Mike Bechet’s secrets to success

2012-11-27 00:00

IT is well-known that only a tiny fraction of South African school first-team sports players go on to make national teams in their chosen code.

In South Africa, the hurdle to international glory is compounded by the abundance of talent churned out by our admirable school system every year, generating layer upon layer of fresh talent to challenge the aspirations of those who matriculated the year before, let alone preceding years.

Former Sharks and Springbok captain Gary Teichmann summed it up in a Witness interview after his retirement when he said his experiences playing for Newport in Wales had taught him that while the UK hangs on desperately to the smidgeon of talent that emerges each year, South Africa has flyhalves, batsmen and hockey players falling out of trees like avocados year in and year out, a cascade of quality for top franchises and provinces to sift through and contract.

Accordingly, Maritzburg College first XI hockey and cricket coach Mike Bechet’s achievement in producing 15 Protea hockey players plus two SA cricketers and one England cricketer in the 20 years post-independence in 1992 is nothing short of remarkable. It is also an undisputed fact that SA cricket icon Jonty Rhodes would have been an Atlanta 96 hockey Olympian had Cricket SA freed him temporarily from his contract.

So what is the secret, the model that others can learn from?

Witness: Aside from talent, what do you look for in a schoolboy cricketer/hockey player?

Mike Bechet: The ability to train under pressure, commit totally, display a work ethic that would suggest nothing will interfere with his achieving the goals he has set.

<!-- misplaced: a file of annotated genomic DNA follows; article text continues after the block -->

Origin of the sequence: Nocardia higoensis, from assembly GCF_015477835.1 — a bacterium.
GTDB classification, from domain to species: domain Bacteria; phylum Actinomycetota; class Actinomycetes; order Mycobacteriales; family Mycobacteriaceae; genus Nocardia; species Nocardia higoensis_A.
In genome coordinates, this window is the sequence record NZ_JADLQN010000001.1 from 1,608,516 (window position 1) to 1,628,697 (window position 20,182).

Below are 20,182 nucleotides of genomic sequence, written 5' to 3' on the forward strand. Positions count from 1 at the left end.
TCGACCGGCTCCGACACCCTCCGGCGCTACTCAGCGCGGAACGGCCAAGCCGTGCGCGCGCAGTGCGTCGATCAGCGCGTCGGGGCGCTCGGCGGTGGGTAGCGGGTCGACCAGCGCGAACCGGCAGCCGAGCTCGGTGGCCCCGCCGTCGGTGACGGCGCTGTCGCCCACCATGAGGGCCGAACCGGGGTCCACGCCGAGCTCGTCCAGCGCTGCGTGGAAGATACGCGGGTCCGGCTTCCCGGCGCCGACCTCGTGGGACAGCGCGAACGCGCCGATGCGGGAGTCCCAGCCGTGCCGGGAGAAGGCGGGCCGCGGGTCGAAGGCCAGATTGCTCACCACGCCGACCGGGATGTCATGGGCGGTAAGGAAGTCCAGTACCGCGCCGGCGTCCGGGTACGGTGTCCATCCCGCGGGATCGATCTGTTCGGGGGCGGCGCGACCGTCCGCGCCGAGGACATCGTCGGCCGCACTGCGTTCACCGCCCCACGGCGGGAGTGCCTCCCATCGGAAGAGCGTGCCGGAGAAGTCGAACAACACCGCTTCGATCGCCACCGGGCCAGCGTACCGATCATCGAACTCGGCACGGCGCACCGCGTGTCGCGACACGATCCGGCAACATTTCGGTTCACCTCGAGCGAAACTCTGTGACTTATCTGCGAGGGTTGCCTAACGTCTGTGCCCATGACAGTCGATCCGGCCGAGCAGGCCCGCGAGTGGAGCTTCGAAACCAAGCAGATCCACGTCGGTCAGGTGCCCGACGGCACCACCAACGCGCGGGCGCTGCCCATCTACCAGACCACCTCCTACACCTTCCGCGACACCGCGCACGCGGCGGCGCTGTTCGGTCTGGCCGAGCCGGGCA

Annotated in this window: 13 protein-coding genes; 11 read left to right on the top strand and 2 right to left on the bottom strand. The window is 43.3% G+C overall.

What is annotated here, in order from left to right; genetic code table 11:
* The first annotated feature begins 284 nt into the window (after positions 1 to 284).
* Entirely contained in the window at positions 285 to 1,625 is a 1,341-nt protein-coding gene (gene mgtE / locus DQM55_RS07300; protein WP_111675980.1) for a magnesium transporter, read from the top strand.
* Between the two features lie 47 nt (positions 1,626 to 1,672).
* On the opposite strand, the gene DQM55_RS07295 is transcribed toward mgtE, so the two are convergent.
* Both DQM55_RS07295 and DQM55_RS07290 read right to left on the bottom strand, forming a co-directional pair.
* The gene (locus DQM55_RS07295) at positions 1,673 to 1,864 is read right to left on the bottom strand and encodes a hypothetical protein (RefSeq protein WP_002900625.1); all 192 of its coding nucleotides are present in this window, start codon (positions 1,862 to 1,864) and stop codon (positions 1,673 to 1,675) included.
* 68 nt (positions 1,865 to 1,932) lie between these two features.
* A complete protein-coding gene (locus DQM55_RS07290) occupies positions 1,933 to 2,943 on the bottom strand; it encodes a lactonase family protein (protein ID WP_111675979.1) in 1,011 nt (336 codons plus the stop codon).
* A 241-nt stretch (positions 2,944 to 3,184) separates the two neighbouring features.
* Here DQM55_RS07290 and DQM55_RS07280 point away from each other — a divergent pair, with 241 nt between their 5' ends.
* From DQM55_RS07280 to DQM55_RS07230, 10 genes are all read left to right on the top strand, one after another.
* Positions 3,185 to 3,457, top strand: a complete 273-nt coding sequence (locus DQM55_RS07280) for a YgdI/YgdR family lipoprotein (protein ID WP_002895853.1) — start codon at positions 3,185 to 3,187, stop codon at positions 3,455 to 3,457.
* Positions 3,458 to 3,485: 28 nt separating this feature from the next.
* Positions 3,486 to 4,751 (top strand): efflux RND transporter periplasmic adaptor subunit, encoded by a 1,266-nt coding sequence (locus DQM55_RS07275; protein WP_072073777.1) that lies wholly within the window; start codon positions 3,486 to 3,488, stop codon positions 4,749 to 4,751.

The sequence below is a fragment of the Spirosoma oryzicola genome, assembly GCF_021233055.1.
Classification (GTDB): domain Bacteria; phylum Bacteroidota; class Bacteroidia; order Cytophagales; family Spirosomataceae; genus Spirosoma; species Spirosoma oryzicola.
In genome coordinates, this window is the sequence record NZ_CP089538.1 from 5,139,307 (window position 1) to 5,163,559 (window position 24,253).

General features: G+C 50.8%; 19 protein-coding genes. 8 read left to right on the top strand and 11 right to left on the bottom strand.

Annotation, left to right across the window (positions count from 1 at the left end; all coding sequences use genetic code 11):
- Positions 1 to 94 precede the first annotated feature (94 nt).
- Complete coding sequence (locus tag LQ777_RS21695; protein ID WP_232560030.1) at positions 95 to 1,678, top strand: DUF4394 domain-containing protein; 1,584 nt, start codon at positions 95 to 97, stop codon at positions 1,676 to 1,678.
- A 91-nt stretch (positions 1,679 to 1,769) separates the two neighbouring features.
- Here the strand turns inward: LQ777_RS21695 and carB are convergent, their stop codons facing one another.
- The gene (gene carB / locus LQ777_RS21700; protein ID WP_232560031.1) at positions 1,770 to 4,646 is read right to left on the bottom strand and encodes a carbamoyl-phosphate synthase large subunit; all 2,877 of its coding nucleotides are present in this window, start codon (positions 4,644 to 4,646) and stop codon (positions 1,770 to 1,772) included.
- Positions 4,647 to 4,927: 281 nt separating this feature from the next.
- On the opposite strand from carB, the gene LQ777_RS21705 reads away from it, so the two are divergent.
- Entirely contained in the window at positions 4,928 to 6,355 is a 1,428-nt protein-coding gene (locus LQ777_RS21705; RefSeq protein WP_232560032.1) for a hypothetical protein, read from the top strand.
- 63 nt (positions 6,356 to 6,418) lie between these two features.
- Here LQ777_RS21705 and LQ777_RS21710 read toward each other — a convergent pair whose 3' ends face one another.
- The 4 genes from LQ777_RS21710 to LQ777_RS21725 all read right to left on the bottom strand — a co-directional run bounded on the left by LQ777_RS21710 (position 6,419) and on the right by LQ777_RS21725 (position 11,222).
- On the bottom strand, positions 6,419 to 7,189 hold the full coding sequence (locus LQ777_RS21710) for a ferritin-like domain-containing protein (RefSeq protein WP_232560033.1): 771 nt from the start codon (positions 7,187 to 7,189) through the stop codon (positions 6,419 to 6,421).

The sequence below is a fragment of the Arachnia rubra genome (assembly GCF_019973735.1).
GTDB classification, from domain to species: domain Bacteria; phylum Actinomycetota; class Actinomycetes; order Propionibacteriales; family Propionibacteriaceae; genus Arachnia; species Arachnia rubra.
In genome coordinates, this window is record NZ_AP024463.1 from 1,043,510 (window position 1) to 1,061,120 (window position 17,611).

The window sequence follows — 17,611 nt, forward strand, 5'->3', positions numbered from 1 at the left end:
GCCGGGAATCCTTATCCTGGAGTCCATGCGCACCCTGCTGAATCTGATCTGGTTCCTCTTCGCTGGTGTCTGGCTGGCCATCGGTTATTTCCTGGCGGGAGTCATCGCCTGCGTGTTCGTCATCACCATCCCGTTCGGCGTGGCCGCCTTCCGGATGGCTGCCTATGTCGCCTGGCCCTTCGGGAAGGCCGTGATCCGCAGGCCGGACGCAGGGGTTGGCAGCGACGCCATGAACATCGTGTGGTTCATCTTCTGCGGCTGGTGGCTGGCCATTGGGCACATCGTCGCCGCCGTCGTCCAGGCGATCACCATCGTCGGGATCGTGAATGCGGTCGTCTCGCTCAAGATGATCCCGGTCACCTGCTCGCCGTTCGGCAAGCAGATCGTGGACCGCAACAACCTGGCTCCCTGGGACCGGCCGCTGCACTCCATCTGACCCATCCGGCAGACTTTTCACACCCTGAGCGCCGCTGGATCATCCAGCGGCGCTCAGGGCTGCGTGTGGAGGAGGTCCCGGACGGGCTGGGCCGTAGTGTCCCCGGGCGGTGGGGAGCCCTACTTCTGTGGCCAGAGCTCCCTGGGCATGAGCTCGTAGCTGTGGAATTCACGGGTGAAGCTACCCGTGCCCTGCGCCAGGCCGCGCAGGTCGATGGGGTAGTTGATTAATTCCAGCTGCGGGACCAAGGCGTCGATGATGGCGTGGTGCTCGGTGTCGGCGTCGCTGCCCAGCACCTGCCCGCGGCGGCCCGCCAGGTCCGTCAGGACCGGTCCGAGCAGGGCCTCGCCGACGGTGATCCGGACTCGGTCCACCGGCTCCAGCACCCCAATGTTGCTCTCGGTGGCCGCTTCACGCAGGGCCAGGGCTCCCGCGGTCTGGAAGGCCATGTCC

W: Many, many talented school players have come and gone; did some who could have gone all the way give it all away?

MB: Some very talented young men have passed this way and haven’t cut it in the big wide world simply because they lacked the drive, self-sacrifice, self-discipline and application.

W: Is this down to pressure, choices after school, changing priorities or not being mentally strong enough to deal with sport at senior level once outside the sheltered confines of school?

MB: As we progress in life, there are fewer young kids prepared to sacrifice to achieve their goals. It’s a rarity these days and, given the long-term and bigger-picture opportunities these players have, makes it even more puzzling. Maybe there are too many opportunities, leading to an expectation that one doesn’t have to put in the necessary work to get to the next level.

Surrounding oneself with winners is also of vital importance — far too many buckle to peer pressure and end up throwing their talent away, spending time with underachievers who have no “go” in them as far as lifestyle choices are concerned.

There is a famous quote from Robert Half which reads: “Hard work without talent is a shame, but talent without hard work is a tragedy.” The secret is to find kids who are hungry to achieve and have the mental toughness to get out there “when nobody is watching”, who in most part do the extra yards on their own.

You can coach skills, you can’t coach attitude. Attitudes are seemingly inborn, as is character, a hunger to achieve and mental toughness.